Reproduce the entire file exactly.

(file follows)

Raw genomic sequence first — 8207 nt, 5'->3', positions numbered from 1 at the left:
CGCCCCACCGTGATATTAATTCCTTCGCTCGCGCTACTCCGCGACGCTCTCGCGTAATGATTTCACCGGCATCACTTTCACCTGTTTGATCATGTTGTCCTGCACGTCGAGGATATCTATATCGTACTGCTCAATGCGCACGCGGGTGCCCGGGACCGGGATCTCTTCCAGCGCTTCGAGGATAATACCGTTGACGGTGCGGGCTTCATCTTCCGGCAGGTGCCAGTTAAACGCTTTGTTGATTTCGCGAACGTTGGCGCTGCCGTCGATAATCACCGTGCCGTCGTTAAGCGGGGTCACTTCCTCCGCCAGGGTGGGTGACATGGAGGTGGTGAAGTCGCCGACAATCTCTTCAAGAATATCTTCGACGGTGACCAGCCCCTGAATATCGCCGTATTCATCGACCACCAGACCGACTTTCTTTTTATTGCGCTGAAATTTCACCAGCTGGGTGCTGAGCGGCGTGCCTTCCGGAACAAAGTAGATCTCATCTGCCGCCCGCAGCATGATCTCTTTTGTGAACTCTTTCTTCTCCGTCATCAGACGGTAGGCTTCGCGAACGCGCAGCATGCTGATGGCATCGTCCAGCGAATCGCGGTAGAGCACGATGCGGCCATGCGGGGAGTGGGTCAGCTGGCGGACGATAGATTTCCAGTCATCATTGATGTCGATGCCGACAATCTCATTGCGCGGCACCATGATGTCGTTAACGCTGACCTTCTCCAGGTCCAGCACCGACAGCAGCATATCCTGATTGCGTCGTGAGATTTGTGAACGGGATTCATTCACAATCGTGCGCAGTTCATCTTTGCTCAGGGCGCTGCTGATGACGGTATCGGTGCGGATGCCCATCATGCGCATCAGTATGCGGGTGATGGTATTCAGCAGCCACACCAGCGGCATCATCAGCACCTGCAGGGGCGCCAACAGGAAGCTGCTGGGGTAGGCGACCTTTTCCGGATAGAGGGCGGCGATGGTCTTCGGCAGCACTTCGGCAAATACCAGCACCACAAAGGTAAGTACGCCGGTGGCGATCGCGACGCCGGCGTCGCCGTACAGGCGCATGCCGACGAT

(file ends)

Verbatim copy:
Raw genomic sequence first — 8207 nt, 5'->3', positions numbered from 1 at the left:
CGCCCCACCGTGATATTAATTCCTTCGCTCGCGCTACTCCGCGACGCTCTCGCGTAATGATTTCACCGGCATCACTTTCACCTGTTTGATCATGTTGTCCTGCACGTCGAGGATATCTATATCGTACTGCTCAATGCGCACGCGGGTGCCCGGGACCGGGATCTCTTCCAGCGCTTCGAGGATAATACCGTTGACGGTGCGGGCTTCATCTTCCGGCAGGTGCCAGTTAAACGCTTTGTTGATTTCGCGAACGTTGGCGCTGCCGTCGATAATCACCGTGCCGTCGTTAAGCGGGGTCACTTCCTCCGCCAGGGTGGGTGACATGGAGGTGGTGAAGTCGCCGACAATCTCTTCAAGAATATCTTCGACGGTGACCAGCCCCTGAATATCGCCGTATTCATCGACCACCAGACCGACTTTCTTTTTATTGCGCTGAAATTTCACCAGCTGGGTGCTGAGCGGCGTGCCTTCCGGAACAAAGTAGATCTCATCTGCCGCCCGCAGCATGATCTCTTTTGTGAACTCTTTCTTCTCCGTCATCAGACGGTAGGCTTCGCGAACGCGCAGCATGCTGATGGCATCGTCCAGCGAATCGCGGTAGAGCACGATGCGGCCATGCGGGGAGTGGGTCAGCTGGCGGACGATAGATTTCCAGTCATCATTGATGTCGATGCCGACAATCTCATTGCGCGGCACCATGATGTCGTTAACGCTGACCTTCTCCAGGTCCAGCACCGACAGCAGCATATCCTGATTGCGTCGTGAGATTTGTGAACGGGATTCATTCACAATCGTGCGCAGTTCATCTTTGCTCAGGGCGCTGCTGATGACGGTATCGGTGCGGATGCCCATCATGCGCATCAGTATGCGGGTGATGGTATTCAGCAGCCACACCAGCGGCATCATCAGCACCTGCAGGGGCGCCAACAGGAAGCTGCTGGGGTAGGCGACCTTTTCCGGATAGAGGGCGGCGATGGTCTTCGGCAGCACTTCGGCAAATACCAGCACCACAAAGGTAAGTACGCCGGTGGCGATCGCGACGCCGGCGTCGCCGTACAGGCGCATGCCGACGAT